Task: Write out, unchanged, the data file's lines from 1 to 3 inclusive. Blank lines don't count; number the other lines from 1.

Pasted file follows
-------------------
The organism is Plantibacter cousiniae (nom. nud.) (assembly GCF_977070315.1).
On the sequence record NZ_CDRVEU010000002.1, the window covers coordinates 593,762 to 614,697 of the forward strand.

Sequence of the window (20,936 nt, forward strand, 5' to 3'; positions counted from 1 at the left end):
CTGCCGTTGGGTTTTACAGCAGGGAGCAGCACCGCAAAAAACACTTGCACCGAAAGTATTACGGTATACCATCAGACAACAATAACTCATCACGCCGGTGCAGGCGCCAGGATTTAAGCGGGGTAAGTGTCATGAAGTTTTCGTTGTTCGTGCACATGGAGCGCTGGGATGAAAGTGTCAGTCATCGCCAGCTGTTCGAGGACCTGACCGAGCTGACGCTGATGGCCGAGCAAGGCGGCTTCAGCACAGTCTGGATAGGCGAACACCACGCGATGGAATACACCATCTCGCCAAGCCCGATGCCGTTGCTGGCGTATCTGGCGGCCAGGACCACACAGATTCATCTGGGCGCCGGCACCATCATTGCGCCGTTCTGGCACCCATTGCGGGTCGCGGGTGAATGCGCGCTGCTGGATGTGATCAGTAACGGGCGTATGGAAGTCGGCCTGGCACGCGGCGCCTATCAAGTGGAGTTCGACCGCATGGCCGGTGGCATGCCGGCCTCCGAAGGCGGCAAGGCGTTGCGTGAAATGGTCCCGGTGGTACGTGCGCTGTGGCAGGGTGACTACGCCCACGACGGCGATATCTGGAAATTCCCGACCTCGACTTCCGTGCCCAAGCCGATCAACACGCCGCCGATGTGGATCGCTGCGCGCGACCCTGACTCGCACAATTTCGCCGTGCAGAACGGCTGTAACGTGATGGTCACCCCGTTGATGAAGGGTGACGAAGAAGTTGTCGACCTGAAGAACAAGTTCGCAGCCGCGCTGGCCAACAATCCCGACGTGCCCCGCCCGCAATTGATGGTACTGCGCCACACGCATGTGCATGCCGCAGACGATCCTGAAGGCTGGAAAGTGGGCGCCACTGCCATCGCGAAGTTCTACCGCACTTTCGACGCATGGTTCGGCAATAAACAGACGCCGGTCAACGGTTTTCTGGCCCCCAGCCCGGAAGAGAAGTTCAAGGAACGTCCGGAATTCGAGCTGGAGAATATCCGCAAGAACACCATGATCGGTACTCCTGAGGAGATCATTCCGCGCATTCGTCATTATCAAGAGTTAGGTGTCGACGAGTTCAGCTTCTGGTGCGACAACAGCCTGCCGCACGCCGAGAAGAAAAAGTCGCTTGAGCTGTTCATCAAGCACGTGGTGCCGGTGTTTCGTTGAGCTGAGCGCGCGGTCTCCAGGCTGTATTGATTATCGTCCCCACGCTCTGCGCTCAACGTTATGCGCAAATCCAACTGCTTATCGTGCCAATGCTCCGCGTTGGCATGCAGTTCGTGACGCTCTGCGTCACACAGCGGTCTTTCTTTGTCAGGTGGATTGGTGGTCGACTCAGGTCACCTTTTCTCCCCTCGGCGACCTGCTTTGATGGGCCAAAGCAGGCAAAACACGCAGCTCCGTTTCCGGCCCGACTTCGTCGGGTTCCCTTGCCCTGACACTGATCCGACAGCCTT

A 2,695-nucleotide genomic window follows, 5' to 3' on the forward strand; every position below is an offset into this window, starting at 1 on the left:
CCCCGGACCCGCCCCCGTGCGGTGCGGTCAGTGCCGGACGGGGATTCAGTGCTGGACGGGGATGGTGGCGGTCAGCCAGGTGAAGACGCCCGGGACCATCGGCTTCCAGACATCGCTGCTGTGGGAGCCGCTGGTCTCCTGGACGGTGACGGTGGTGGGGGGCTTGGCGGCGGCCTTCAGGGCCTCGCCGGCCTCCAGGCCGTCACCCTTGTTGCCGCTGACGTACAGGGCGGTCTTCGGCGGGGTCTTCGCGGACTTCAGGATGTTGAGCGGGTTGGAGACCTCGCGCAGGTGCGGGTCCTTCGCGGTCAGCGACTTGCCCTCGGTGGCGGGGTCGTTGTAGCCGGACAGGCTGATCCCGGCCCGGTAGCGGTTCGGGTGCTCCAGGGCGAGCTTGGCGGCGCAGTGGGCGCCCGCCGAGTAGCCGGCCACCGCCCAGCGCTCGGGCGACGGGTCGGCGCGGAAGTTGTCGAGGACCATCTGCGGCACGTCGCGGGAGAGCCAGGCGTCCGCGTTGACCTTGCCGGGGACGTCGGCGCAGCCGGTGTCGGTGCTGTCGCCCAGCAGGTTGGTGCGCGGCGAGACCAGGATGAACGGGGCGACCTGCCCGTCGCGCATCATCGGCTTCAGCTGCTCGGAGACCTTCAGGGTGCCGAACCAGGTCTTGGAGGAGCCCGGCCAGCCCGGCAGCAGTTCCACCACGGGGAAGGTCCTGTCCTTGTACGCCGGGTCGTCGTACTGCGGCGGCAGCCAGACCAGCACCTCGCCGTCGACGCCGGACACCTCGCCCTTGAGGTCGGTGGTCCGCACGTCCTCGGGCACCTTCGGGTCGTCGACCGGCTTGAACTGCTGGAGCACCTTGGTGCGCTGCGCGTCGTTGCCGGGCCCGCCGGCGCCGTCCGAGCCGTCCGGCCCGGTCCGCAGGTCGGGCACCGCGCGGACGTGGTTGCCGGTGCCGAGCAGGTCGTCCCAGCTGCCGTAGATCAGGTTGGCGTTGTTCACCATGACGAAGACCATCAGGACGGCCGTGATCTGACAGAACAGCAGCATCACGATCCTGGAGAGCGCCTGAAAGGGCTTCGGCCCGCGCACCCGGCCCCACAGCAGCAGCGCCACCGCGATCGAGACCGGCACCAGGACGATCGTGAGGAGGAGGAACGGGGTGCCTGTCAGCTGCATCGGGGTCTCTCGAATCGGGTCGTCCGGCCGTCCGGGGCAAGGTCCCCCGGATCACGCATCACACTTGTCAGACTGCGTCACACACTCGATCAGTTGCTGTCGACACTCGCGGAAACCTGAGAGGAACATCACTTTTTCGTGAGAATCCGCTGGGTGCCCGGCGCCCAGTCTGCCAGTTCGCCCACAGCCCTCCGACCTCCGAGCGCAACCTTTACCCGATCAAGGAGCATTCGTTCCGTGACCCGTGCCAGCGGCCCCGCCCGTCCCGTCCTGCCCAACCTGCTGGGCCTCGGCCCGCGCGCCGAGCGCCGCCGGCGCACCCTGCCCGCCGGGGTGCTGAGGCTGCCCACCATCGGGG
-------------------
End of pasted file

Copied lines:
The organism is Plantibacter cousiniae (nom. nud.) (assembly GCF_977070315.1).
On the sequence record NZ_CDRVEU010000002.1, the window covers coordinates 593,762 to 614,697 of the forward strand.

Sequence of the window (20,936 nt, forward strand, 5' to 3'; positions counted from 1 at the left end):